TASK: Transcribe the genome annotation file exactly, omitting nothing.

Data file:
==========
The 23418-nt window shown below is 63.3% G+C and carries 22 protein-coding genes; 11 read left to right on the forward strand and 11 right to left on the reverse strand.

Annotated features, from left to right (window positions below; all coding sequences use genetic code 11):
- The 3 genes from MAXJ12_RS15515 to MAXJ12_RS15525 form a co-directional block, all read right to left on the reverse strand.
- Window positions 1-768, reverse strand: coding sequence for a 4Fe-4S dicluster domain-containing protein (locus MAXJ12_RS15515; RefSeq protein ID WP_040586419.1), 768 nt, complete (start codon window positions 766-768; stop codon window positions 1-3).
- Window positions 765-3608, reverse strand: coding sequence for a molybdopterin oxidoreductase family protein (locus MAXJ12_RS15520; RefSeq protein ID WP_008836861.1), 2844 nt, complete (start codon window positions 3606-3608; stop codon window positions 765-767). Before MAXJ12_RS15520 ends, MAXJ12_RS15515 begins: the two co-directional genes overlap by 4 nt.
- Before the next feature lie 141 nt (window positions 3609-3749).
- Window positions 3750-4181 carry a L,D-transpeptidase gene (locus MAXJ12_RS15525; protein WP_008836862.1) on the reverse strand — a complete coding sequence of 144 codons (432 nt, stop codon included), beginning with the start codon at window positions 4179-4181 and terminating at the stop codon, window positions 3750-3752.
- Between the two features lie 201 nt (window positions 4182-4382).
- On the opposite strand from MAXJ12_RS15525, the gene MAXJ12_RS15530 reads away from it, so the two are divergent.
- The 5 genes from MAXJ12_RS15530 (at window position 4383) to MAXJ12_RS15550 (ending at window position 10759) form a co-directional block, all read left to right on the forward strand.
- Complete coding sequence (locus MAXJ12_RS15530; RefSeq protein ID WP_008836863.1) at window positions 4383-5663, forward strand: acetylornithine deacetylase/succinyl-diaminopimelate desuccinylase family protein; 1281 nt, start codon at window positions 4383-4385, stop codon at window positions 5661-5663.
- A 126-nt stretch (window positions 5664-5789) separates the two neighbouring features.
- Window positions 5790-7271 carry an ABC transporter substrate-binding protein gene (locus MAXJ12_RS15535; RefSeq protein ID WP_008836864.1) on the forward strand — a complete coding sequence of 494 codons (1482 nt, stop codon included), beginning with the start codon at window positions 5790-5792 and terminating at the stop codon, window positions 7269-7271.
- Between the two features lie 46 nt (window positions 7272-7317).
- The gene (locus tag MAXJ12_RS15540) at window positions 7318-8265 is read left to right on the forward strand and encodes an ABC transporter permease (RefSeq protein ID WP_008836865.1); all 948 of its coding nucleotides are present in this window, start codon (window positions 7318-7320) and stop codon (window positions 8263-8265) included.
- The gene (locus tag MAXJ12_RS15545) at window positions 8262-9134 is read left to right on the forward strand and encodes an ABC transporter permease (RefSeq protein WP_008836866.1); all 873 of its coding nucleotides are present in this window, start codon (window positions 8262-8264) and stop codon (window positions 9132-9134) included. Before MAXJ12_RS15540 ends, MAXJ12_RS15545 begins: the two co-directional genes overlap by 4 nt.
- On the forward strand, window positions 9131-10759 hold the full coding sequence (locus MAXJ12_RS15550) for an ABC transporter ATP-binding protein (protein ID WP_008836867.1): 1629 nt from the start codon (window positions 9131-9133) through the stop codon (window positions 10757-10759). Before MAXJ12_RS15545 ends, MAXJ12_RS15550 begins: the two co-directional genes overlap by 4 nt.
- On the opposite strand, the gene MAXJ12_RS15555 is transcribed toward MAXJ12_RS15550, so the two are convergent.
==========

The 23418-nt window shown below is 63.3% G+C and carries 22 protein-coding genes; 11 read left to right on the forward strand and 11 right to left on the reverse strand.

Annotated features, from left to right (window positions below; all coding sequences use genetic code 11):
- The 3 genes from MAXJ12_RS15515 to MAXJ12_RS15525 form a co-directional block, all read right to left on the reverse strand.
- Window positions 1-768, reverse strand: coding sequence for a 4Fe-4S dicluster domain-containing protein (locus MAXJ12_RS15515; RefSeq protein ID WP_040586419.1), 768 nt, complete (start codon window positions 766-768; stop codon window positions 1-3).
- Window positions 765-3608, reverse strand: coding sequence for a molybdopterin oxidoreductase family protein (locus MAXJ12_RS15520; RefSeq protein ID WP_008836861.1), 2844 nt, complete (start codon window positions 3606-3608; stop codon window positions 765-767). Before MAXJ12_RS15520 ends, MAXJ12_RS15515 begins: the two co-directional genes overlap by 4 nt.
- Before the next feature lie 141 nt (window positions 3609-3749).
- Window positions 3750-4181 carry a L,D-transpeptidase gene (locus MAXJ12_RS15525; protein WP_008836862.1) on the reverse strand — a complete coding sequence of 144 codons (432 nt, stop codon included), beginning with the start codon at window positions 4179-4181 and terminating at the stop codon, window positions 3750-3752.
- Between the two features lie 201 nt (window positions 4182-4382).
- On the opposite strand from MAXJ12_RS15525, the gene MAXJ12_RS15530 reads away from it, so the two are divergent.
- The 5 genes from MAXJ12_RS15530 (at window position 4383) to MAXJ12_RS15550 (ending at window position 10759) form a co-directional block, all read left to right on the forward strand.
- Complete coding sequence (locus MAXJ12_RS15530; RefSeq protein ID WP_008836863.1) at window positions 4383-5663, forward strand: acetylornithine deacetylase/succinyl-diaminopimelate desuccinylase family protein; 1281 nt, start codon at window positions 4383-4385, stop codon at window positions 5661-5663.
- A 126-nt stretch (window positions 5664-5789) separates the two neighbouring features.
- Window positions 5790-7271 carry an ABC transporter substrate-binding protein gene (locus MAXJ12_RS15535; RefSeq protein ID WP_008836864.1) on the forward strand — a complete coding sequence of 494 codons (1482 nt, stop codon included), beginning with the start codon at window positions 5790-5792 and terminating at the stop codon, window positions 7269-7271.
- Between the two features lie 46 nt (window positions 7272-7317).
- The gene (locus tag MAXJ12_RS15540) at window positions 7318-8265 is read left to right on the forward strand and encodes an ABC transporter permease (RefSeq protein ID WP_008836865.1); all 948 of its coding nucleotides are present in this window, start codon (window positions 7318-7320) and stop codon (window positions 8263-8265) included.
- The gene (locus tag MAXJ12_RS15545) at window positions 8262-9134 is read left to right on the forward strand and encodes an ABC transporter permease (RefSeq protein WP_008836866.1); all 873 of its coding nucleotides are present in this window, start codon (window positions 8262-8264) and stop codon (window positions 9132-9134) included. Before MAXJ12_RS15540 ends, MAXJ12_RS15545 begins: the two co-directional genes overlap by 4 nt.
- On the forward strand, window positions 9131-10759 hold the full coding sequence (locus MAXJ12_RS15550) for an ABC transporter ATP-binding protein (protein ID WP_008836867.1): 1629 nt from the start codon (window positions 9131-9133) through the stop codon (window positions 10757-10759). Before MAXJ12_RS15545 ends, MAXJ12_RS15550 begins: the two co-directional genes overlap by 4 nt.
- On the opposite strand, the gene MAXJ12_RS15555 is transcribed toward MAXJ12_RS15550, so the two are convergent.